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Is there a more natural pairing than raw oysters and muscadet?

Recently spent a week on Chincoteague Island, VA and just about every day bought a dozen oysters from Gary Howard seafood and washed them down with muscadet. Not my favorite producer of muscadet pictured but adequate under the circumstances (should have packed some in).

This is possibly the best wine and food pairing that exists. At least I’ve never had any better.

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  1. Glad you enjoyed that. The two are terribly good together.

    By "natural" pairing, what do you mean?

    There are many food and wine pairings that are express trains to ecstasy, and much debate about "the best wine and food pairing that exists." To accurately make that statement, even for your own individual palate, would mean that you have eaten and drunk widely, sampling a vast number of combinations, including the established sublime pairings. Quite a delicious task...

    1 Reply
    1. re: maria lorraine

      I was attempting to be a little more provocative than asking what your favorite pairing is.

      I guess I mean natural in that both partners are generally undisturbed. An oyster is taken from the sea and shucked, and I’ve never had an over-oaked or otherwise spoofed muscadet. What is simpler than that?

    2. Well, there's always oysters and blanc de blancs champagne...

      But no, not really. A close second for me would be mushroom risotto with a traditional nebbiolo with some age.

      1. Sancerre (preferably Cotat) and Crottin de Chavignol

        1. Picpoul de Pinet

          1. And, of course, a nice Chablis!

            1. I think Hidalgo La Gitana Manzanilla goes better with shellfish, especially oysters.

              6 Replies
                1. re: Tabrams

                  Yep, It's a "variety" of Fino xeres; I find it a bit lighter and finer than Fino; it's made closer to the sea than Fino, so it has a little saltiness to the taste.

                  1. re: Maximilien

                    The "brininess" of Manzanilla is what makes it the perfect pairing with oysters.

                    1. re: bkhuna

                      About the brininess in manzanilla, yes.

                      Many of the minerally white wines also have the same brininess or sense of salinity, even a marine quality -- another reason these wines work.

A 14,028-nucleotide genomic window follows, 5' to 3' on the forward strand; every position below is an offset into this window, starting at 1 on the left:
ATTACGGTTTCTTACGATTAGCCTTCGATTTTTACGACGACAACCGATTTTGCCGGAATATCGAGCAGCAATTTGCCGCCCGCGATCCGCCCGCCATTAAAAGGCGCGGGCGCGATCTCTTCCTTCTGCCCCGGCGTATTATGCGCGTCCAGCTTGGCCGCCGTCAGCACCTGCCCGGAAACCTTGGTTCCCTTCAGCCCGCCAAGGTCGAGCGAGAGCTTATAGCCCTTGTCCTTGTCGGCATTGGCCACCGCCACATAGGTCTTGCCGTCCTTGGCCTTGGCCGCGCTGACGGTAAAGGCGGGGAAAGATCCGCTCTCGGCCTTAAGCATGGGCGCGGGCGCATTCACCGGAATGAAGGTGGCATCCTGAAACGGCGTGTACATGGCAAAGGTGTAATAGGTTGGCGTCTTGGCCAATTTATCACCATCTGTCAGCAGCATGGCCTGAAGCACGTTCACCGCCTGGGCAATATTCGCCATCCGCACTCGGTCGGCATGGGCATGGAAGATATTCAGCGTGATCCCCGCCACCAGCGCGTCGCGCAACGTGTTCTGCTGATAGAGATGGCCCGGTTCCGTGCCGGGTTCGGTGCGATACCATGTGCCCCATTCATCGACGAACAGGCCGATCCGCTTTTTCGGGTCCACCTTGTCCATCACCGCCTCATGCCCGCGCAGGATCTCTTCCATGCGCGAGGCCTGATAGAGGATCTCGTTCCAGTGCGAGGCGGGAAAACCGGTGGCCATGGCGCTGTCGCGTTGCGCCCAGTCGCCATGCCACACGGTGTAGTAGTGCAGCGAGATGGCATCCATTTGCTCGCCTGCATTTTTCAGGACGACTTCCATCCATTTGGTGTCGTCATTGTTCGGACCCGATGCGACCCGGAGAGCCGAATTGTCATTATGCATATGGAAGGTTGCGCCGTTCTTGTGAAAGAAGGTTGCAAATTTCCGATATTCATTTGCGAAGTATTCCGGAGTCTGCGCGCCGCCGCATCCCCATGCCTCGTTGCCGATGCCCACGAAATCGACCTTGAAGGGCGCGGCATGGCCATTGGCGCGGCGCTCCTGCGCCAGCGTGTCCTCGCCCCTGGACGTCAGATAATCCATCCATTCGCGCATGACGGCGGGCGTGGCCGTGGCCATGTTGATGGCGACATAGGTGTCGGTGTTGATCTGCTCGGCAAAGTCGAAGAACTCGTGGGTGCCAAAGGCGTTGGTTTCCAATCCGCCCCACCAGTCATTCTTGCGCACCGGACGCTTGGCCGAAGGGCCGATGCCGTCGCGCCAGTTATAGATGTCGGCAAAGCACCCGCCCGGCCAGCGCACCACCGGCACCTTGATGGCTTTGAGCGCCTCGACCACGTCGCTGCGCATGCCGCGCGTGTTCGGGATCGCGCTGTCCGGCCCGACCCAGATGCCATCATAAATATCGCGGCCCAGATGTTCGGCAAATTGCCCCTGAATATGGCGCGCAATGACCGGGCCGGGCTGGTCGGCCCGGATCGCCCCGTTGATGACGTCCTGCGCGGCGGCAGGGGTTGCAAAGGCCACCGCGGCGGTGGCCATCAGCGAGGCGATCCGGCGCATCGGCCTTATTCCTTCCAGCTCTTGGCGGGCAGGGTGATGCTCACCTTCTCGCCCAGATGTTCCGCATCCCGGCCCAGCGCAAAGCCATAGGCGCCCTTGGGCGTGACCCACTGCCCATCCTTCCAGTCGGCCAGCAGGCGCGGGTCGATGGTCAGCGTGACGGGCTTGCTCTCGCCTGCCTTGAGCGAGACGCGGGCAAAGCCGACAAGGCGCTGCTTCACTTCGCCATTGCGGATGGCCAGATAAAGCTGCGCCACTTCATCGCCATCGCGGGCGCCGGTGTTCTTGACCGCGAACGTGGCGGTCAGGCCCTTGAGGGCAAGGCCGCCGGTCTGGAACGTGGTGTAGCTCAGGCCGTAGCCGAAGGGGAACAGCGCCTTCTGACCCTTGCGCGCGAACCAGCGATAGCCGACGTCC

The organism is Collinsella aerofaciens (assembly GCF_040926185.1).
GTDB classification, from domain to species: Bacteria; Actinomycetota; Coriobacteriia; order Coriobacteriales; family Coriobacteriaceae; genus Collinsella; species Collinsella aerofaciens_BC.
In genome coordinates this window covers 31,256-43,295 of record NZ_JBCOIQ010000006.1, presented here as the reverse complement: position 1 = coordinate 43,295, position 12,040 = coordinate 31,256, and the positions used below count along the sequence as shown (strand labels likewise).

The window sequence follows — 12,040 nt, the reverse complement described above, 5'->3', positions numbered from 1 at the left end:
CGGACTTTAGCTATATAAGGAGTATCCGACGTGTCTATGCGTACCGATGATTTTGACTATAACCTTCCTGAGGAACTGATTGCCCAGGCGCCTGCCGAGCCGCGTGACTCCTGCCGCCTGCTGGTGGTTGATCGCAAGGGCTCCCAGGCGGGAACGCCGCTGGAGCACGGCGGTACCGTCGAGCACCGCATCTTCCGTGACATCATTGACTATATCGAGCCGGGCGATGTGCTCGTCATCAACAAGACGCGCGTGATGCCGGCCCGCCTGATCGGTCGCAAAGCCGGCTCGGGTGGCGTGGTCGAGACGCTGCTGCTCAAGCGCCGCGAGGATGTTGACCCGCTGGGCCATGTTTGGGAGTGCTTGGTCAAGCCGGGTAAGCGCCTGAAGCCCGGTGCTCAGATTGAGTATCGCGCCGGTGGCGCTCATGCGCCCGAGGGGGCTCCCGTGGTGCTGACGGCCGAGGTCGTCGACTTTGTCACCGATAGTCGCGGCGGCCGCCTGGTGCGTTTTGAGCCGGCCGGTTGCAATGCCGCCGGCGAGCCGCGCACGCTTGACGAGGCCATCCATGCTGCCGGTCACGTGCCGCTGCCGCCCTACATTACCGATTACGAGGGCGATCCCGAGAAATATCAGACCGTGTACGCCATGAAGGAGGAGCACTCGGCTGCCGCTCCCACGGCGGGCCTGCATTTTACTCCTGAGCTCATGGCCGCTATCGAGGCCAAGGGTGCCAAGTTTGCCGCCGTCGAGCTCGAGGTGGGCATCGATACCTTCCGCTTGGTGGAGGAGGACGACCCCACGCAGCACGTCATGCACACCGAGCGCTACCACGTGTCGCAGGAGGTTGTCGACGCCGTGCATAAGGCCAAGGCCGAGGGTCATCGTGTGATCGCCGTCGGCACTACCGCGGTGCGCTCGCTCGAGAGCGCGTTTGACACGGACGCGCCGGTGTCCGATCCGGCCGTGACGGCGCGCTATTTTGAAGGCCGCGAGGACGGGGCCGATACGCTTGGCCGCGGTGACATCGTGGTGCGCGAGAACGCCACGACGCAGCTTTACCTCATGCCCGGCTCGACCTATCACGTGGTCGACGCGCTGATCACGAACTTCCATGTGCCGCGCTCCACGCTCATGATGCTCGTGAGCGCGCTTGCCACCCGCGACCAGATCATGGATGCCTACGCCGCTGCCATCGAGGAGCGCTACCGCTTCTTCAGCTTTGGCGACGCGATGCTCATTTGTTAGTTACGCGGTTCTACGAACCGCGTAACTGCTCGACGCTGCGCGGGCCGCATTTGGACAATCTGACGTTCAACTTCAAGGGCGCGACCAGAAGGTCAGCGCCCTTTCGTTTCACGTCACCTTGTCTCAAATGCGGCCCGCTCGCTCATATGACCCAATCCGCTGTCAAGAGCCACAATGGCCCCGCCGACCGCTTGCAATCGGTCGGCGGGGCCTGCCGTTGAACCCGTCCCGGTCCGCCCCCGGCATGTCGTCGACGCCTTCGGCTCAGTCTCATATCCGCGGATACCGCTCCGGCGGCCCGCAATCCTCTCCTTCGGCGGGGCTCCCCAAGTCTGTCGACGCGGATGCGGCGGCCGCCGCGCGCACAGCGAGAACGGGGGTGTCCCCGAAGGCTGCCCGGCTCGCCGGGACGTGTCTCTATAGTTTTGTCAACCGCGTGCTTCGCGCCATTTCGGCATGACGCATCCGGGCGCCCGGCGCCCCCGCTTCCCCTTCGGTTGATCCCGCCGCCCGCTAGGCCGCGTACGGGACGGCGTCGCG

1. re: maria lorraine

                        The illustration provided by the OP displays a Domaine de la Batardiere muscadet sèvre-et-maine. Now, as can be seen from the link below, the muscadet sèvre-et-maine appelation is about 50 kilometers from the sea. Maybe "brininess" is a correct descriptor for the wine taste. But in any case I wouldn't attribute that to proximity to the sea. Otherwise, all médoc wines (just an example) would share the same brininess, or even more, being closer to the sea.


                        1. re: RicRios

                          Just to be clear, Ric, I agree that a marine quality or brininess or salinity in a wine has nothing to do with the vineyard's proximity to the sea. Those flavors have a different source.

                          But the presence of those flavors in a wine can mean that the wine pairs well with ingredients that are indeed influenced the sea.

              1. I love a great bottle of wine, but with raw oysters I have to give the nod to ice cold vodka. Russian Standard or Reyka work well.

                2 Replies
                1. re: TonyO

                  Much as I love raw oysters and muscadet, I also like them with Fino sherry. As to sublime pairings, what can be better than fois gras and sauterne?

                  1. re: dinwiddie

                    "what can be better than fois gras and sauterne"

                    Hmm... let me dig the archives.

                    There you are: http://chowhound.chow.com/topics/5307...